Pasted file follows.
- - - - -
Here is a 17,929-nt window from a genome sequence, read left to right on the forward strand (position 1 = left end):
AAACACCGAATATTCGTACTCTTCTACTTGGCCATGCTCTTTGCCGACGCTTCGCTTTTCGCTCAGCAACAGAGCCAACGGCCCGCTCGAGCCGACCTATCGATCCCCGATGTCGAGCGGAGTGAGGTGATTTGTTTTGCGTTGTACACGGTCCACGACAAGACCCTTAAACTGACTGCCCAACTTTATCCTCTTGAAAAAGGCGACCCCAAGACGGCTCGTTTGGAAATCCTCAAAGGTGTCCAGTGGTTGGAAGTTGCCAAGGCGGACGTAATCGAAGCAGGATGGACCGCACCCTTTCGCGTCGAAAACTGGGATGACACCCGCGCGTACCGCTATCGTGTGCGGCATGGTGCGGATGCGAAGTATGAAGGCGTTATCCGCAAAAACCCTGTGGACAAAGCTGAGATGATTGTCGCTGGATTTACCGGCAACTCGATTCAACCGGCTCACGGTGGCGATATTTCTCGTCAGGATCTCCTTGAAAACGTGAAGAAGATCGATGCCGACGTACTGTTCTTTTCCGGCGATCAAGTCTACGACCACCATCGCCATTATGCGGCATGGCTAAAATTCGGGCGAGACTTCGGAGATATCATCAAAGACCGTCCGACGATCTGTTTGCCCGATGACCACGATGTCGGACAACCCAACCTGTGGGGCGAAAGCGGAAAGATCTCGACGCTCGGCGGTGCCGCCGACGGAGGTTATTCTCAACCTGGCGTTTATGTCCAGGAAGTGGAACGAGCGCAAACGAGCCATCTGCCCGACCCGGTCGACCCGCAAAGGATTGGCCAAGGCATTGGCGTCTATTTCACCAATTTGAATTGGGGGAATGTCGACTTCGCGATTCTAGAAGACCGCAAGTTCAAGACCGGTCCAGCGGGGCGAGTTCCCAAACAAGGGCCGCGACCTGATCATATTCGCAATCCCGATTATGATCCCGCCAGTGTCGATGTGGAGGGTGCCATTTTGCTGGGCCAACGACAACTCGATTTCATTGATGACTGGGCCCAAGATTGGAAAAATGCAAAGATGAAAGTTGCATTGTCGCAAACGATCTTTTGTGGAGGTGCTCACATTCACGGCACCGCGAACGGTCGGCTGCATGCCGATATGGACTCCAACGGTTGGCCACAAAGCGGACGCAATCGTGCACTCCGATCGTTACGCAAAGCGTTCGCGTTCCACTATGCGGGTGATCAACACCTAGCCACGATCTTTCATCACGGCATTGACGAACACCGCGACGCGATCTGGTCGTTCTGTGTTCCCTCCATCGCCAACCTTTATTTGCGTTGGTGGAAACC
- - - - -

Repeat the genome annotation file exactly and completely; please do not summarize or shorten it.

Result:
Here is a 17,929-nt window from a genome sequence, read left to right on the forward strand (position 1 = left end):
AAACACCGAATATTCGTACTCTTCTACTTGGCCATGCTCTTTGCCGACGCTTCGCTTTTCGCTCAGCAACAGAGCCAACGGCCCGCTCGAGCCGACCTATCGATCCCCGATGTCGAGCGGAGTGAGGTGATTTGTTTTGCGTTGTACACGGTCCACGACAAGACCCTTAAACTGACTGCCCAACTTTATCCTCTTGAAAAAGGCGACCCCAAGACGGCTCGTTTGGAAATCCTCAAAGGTGTCCAGTGGTTGGAAGTTGCCAAGGCGGACGTAATCGAAGCAGGATGGACCGCACCCTTTCGCGTCGAAAACTGGGATGACACCCGCGCGTACCGCTATCGTGTGCGGCATGGTGCGGATGCGAAGTATGAAGGCGTTATCCGCAAAAACCCTGTGGACAAAGCTGAGATGATTGTCGCTGGATTTACCGGCAACTCGATTCAACCGGCTCACGGTGGCGATATTTCTCGTCAGGATCTCCTTGAAAACGTGAAGAAGATCGATGCCGACGTACTGTTCTTTTCCGGCGATCAAGTCTACGACCACCATCGCCATTATGCGGCATGGCTAAAATTCGGGCGAGACTTCGGAGATATCATCAAAGACCGTCCGACGATCTGTTTGCCCGATGACCACGATGTCGGACAACCCAACCTGTGGGGCGAAAGCGGAAAGATCTCGACGCTCGGCGGTGCCGCCGACGGAGGTTATTCTCAACCTGGCGTTTATGTCCAGGAAGTGGAACGAGCGCAAACGAGCCATCTGCCCGACCCGGTCGACCCGCAAAGGATTGGCCAAGGCATTGGCGTCTATTTCACCAATTTGAATTGGGGGAATGTCGACTTCGCGATTCTAGAAGACCGCAAGTTCAAGACCGGTCCAGCGGGGCGAGTTCCCAAACAAGGGCCGCGACCTGATCATATTCGCAATCCCGATTATGATCCCGCCAGTGTCGATGTGGAGGGTGCCATTTTGCTGGGCCAACGACAACTCGATTTCATTGATGACTGGGCCCAAGATTGGAAAAATGCAAAGATGAAAGTTGCATTGTCGCAAACGATCTTTTGTGGAGGTGCTCACATTCACGGCACCGCGAACGGTCGGCTGCATGCCGATATGGACTCCAACGGTTGGCCACAAAGCGGACGCAATCGTGCACTCCGATCGTTACGCAAAGCGTTCGCGTTCCACTATGCGGGTGATCAACACCTAGCCACGATCTTTCATCACGGCATTGACGAACACCGCGACGCGATCTGGTCGTTCTGTGTTCCCTCCATCGCCAACCTTTATTTGCGTTGGTGGAAACC